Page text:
Falconry has always fascinated me – never enough to pursue it as a hobby, but enough to enjoy reading about it. This afternoon while studying how the Kazakhs of Mongolia train their golden eagles which they use to hunt foxes and wolves, I came across some interesting photos from festivals that are held to celebrate the craft. From boston.com:
Could you imagine having one of the largest birds of prey perched on your arm? It could quite easily take something off your face and not think anything of it. In order to build their relationships, both the hunter and bird go through lengthy training together:
Young birds are kept for about a month or two during which they are fed with washed out meat from master hands and become used to the presence of humans.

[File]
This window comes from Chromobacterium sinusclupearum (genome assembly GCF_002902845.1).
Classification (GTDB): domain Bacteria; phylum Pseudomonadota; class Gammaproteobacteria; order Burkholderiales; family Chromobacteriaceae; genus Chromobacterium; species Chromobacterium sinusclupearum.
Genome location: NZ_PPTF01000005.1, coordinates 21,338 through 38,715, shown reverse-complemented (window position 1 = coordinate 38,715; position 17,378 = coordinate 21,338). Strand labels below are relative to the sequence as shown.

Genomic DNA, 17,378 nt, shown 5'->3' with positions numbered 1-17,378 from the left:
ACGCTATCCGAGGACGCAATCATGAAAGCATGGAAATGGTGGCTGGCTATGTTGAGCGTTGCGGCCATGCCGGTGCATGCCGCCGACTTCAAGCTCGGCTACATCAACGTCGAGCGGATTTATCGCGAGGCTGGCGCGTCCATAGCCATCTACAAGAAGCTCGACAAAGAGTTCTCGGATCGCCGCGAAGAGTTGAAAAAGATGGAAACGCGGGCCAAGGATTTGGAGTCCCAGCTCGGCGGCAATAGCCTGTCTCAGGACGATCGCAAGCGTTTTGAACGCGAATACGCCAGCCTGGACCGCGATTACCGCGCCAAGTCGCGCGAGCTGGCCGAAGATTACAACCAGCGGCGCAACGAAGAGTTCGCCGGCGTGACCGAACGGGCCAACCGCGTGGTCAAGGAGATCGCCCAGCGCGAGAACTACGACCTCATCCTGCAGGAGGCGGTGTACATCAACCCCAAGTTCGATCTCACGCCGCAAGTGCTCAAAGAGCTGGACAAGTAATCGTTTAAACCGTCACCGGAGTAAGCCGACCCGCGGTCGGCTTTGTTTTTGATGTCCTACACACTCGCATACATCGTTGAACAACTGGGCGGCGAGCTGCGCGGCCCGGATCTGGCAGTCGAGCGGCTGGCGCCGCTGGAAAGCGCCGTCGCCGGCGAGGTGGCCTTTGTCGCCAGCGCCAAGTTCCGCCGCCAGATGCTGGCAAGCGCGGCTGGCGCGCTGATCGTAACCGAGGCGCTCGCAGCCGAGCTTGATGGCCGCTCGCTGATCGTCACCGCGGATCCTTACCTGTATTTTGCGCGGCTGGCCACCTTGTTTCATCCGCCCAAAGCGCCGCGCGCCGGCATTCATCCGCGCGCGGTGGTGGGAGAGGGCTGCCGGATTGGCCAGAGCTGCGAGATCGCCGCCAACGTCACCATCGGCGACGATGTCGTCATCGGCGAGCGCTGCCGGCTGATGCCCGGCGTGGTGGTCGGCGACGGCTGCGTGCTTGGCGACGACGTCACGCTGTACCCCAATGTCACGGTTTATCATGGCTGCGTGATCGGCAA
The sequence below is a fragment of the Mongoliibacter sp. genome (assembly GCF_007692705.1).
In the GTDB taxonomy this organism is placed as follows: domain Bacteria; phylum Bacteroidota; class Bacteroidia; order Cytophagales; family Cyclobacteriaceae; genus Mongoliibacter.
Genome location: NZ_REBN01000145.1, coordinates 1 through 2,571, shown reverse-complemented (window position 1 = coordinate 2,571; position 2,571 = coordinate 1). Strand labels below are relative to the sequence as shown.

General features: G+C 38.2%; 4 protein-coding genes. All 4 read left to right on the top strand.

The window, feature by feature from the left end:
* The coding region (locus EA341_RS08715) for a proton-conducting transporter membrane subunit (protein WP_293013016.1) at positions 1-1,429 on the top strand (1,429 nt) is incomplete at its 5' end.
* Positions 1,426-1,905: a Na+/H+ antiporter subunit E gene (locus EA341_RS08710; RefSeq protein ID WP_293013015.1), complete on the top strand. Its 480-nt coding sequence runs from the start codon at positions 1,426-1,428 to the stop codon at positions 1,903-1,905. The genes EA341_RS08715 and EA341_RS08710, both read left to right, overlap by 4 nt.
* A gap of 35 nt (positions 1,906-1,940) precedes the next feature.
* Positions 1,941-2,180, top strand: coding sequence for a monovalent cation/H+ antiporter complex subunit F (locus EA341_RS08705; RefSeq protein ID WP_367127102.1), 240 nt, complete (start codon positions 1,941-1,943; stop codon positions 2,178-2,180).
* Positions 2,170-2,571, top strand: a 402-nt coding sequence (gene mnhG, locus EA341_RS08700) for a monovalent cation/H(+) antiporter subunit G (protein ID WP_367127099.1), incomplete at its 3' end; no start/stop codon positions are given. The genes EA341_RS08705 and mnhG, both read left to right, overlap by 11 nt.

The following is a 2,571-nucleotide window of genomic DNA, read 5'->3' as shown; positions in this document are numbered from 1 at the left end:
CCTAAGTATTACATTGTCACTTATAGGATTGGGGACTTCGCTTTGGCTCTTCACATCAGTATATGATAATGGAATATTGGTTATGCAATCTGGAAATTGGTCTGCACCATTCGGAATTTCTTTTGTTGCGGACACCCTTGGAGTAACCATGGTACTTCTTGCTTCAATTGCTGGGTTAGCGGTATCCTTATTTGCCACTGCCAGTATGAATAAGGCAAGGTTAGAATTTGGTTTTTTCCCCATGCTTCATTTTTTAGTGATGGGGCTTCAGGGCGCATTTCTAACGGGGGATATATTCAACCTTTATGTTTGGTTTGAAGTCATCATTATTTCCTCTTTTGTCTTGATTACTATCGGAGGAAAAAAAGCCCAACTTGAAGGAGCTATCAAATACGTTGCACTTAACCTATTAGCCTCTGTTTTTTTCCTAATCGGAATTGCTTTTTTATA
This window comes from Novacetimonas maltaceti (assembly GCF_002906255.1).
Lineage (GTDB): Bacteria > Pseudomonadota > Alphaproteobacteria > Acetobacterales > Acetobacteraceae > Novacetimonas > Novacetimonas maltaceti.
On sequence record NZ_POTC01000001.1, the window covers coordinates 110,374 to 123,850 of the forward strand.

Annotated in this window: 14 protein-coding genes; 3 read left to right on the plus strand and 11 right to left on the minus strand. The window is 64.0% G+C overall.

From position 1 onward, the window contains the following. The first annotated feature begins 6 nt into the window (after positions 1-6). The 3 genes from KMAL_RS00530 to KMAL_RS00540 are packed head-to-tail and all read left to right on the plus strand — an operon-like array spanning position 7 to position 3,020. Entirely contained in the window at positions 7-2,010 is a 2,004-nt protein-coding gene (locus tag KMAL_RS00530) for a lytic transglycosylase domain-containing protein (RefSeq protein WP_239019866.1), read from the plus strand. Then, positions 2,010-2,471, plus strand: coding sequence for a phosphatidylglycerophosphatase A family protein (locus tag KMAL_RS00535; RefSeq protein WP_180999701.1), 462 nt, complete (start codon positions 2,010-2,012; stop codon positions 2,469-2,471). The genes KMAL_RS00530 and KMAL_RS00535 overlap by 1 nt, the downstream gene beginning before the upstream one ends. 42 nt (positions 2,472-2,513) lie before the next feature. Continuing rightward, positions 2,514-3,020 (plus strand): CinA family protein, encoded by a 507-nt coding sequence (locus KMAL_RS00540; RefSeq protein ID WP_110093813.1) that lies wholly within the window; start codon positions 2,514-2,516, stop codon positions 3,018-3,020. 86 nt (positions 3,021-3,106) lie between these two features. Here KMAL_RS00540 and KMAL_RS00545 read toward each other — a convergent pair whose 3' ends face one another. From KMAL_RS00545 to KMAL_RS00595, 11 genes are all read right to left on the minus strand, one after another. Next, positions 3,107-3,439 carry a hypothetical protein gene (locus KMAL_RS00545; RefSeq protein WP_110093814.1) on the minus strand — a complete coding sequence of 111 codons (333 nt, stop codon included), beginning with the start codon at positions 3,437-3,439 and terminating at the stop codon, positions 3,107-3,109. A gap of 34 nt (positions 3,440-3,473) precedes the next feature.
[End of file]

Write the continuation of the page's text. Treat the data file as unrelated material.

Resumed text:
In late summer they are ‘broken’ by being tied to a wooden block so that they fall when they try to fly away. During this time they are not given food. After few days they become exhausted and ready for training.
They are sat on a pole called a tugir and one of young men pulls a lure made of small animal skins in front of the bird. When she attacks the lure called shirga, they are given some meat as reward. The eagles are trained to hunt marmots, rabbits and small foxes. The hunters eventually train the eagle to hunt down foxes, even wolves.
This type of hunting has been done for supposedly thousands of years, and the practice is passed down through families.
More photos on flickr.